FIG. 2 is a perspective view similar to FIG. 1 showing an SIS portion of another bioprosthetic device of the present invention being formed to include a top layer, a bottom layer, and two middle layers positioned to lie between the top and the bottom layers and a synthetic device being formed to include three rows of four fibers so that each row is positioned to lie between each of the adjacent tissue layers of the SIS portion so that each fiber is positioned to run longitudinally along a length, L, of the SIS portion;
FIG. 3 is a sectional view taken along line 3-3 of FIG. 2 showing the top, bottom, and middle tissue layers of the SIS portion and also showing the three rows of fibers of the synthetic portion of the bioprosthetic device;
FIG. 4 is a perspective view showing an SIS portion of yet another bioprosthetic device of the present invention being formed to include four tissue layers, similar to FIG. 2, and also showing a synthetic portion of the bioprosthetic device including a first row of multiple fibers positioned to lie between two tissue layers of the SIS portion along a length, L, of the SIS portion and a second row of multiple fibers positioned to lie between two other tissue layers of the SIS portion along a width, W, of the SIS portion;
FIG. 5 is an exploded perspective view of another bioprosthetic device of the present invention showing an SIS portion of the prosthetic device including top, bottom, and middle tissue layers and showing a synthetic portion including a first and a second mesh member positioned to lie between the top and middle tissue layers of and the middle and bottom tissue layers of the SIS portion, respectively;
FIG. 6 is a sectional view of the bioprosthetic device of FIG. 5 showing first and second mesh members “sandwiched” between the tissue layers of the SIS portion of the device;
FIG. 7 is a perspective view showing an SIS portion of another bioprosthetic device being formed to include a top and a bottom tissue layer and further showing a synthetic portion being formed to include a mesh member having a body portion positioned to lie between the top and bottom tissue layers and outer wing portions provided for anchoring the device to surrounding soft tissue; and
FIG. 8 is a perspective view showing an SIS portion of yet another bioprosthetic device being formed to include a circularly shaped top and bottom tissue layers each having a diameter, D1, and further showing a synthetic portion of the device being formed to include a circular mesh member positioned to lie between the top and bottom tissue layers and having a diameter, D2, which is larger than D1 so that an outer rim portion of the mesh member is formed to extend beyond the top and bottom tissue layers for anchoring the bioprosthetic device to the host tissue during surgery.
DETAILED DESCRIPTION OF THE DRAWINGS
A composite bioprosthetic device 10, as shown in FIG. 1, is provided for the purposes of soft tissue attachment, reinforcement, and/or reconstruction. Bioprosthetic device 10 includes a small intestinal submucosa (SIS) portion 12 and a synthetic portion 14. SIS portion 12 is provided to be absorbed into the body and replaced by host tissue. SIS portion 12 acts as a scaffold for tissue ingrowth and remodeling. Synthetic portion 14 of bioprosthetic device 10 provides additional initial mechanical strength to bioprosthetic device 10. Because device 10 includes SIS portion 12 and synthetic portion 14, bioprosthetic device 10 is provided with a differential in biodegradation and bioremodeling rates. Synthetic portion 14, for example, can be configured to degrade at a slower rate than SIS portion 12. Further, synthetic portion 14 may act as an anchor to couple bioprosthetic device 10 to the surrounding soft tissue (not shown) during surgery.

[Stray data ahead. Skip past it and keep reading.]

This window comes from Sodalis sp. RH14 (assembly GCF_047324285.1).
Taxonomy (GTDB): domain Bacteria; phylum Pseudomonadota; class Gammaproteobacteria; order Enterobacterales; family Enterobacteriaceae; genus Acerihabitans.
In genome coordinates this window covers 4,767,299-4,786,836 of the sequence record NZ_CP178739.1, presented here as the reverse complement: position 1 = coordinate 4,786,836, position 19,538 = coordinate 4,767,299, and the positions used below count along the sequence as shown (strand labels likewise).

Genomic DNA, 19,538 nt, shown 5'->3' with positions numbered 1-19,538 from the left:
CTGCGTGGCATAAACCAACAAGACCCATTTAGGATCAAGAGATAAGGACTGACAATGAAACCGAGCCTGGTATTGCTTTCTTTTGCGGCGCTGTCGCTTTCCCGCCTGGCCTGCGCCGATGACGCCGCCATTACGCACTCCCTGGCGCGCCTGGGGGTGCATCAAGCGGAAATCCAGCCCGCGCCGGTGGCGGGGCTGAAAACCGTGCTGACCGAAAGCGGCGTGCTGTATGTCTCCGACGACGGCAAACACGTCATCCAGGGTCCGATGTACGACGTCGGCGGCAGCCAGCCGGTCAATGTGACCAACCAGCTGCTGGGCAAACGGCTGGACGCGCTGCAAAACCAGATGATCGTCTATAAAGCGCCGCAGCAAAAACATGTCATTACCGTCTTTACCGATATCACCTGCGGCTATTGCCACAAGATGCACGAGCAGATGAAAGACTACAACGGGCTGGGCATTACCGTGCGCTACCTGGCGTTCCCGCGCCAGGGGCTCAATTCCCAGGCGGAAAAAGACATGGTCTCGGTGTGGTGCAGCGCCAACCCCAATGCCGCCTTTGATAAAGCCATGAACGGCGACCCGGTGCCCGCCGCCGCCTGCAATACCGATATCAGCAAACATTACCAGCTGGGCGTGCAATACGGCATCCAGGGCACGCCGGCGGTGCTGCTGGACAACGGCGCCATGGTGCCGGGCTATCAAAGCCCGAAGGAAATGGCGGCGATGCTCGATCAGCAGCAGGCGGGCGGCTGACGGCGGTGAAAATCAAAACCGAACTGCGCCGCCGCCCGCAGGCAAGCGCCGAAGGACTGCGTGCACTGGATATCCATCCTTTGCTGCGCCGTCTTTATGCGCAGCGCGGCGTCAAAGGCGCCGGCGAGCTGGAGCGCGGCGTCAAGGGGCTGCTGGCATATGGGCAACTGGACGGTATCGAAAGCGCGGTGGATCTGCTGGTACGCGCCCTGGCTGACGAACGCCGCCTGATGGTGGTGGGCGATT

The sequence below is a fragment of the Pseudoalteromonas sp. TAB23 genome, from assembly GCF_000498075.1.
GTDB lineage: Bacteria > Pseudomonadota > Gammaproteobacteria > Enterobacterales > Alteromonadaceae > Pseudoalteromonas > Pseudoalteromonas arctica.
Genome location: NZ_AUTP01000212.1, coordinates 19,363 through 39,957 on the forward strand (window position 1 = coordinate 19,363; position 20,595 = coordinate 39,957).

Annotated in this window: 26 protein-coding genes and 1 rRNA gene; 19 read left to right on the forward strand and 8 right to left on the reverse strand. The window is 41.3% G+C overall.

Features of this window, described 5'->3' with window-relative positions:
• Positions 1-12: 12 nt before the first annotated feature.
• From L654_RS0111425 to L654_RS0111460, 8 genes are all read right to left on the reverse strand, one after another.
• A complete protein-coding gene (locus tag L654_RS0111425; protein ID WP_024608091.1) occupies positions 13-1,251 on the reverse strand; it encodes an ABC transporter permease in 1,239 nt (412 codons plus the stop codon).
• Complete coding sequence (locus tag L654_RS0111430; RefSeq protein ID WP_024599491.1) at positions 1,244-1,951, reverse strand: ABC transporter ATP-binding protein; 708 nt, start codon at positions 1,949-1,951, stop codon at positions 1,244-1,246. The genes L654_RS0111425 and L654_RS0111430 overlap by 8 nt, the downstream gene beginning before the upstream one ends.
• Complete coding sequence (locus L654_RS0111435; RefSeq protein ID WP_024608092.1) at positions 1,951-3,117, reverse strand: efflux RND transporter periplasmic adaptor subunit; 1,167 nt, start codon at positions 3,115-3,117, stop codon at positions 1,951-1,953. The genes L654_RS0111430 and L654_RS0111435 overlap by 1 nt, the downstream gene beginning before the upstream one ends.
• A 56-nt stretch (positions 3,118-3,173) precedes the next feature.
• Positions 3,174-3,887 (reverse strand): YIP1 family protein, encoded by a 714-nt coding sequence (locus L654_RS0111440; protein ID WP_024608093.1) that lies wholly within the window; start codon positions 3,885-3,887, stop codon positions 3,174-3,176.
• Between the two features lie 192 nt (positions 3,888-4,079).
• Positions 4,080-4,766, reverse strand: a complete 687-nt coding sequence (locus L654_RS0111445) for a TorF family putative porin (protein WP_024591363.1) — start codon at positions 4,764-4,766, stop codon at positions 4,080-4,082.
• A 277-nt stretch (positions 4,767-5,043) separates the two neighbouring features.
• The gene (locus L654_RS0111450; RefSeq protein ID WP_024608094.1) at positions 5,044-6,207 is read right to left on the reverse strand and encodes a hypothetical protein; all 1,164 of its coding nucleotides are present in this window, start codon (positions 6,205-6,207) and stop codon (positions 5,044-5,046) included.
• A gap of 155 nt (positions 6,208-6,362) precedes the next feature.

SIS portion 12 of bioprosthetic device 10, as shown in FIG. 1, includes a top tissue layer 16 and a bottom tissue layer 18 coupled to top tissue layer 16 through a dehydration process. Although top and bottom tissue layers 16, 18 are provided in bioprosthetic device 10 shown in FIG. 1, it is within the scope of this disclosure, as will be described in more detail later, to include SIS portions 12 having any number of tissue layers. It is also included within the scope of this disclosure to provide perforated tissue layers or any other physical configuration of SIS. See FIGS. 2-4, for example. Further, it is within the scope of this disclosure to define top and bottom tissue layers 16, 18 as including multiple tissue layers each. In preferred embodiments, for example, top and bottom tissue layers 16, 18 each include three to four layers of SIS tissue. SIS portion 12 further includes a first end 20, a second end 22 spaced-apart from first end 20, and sides 24 coupled to and positioned to lie between first and second ends 20, 22. A length, L, is defined as the distance between first end 20 and second end 22 and a width, W, is defined as the distance between sides 24.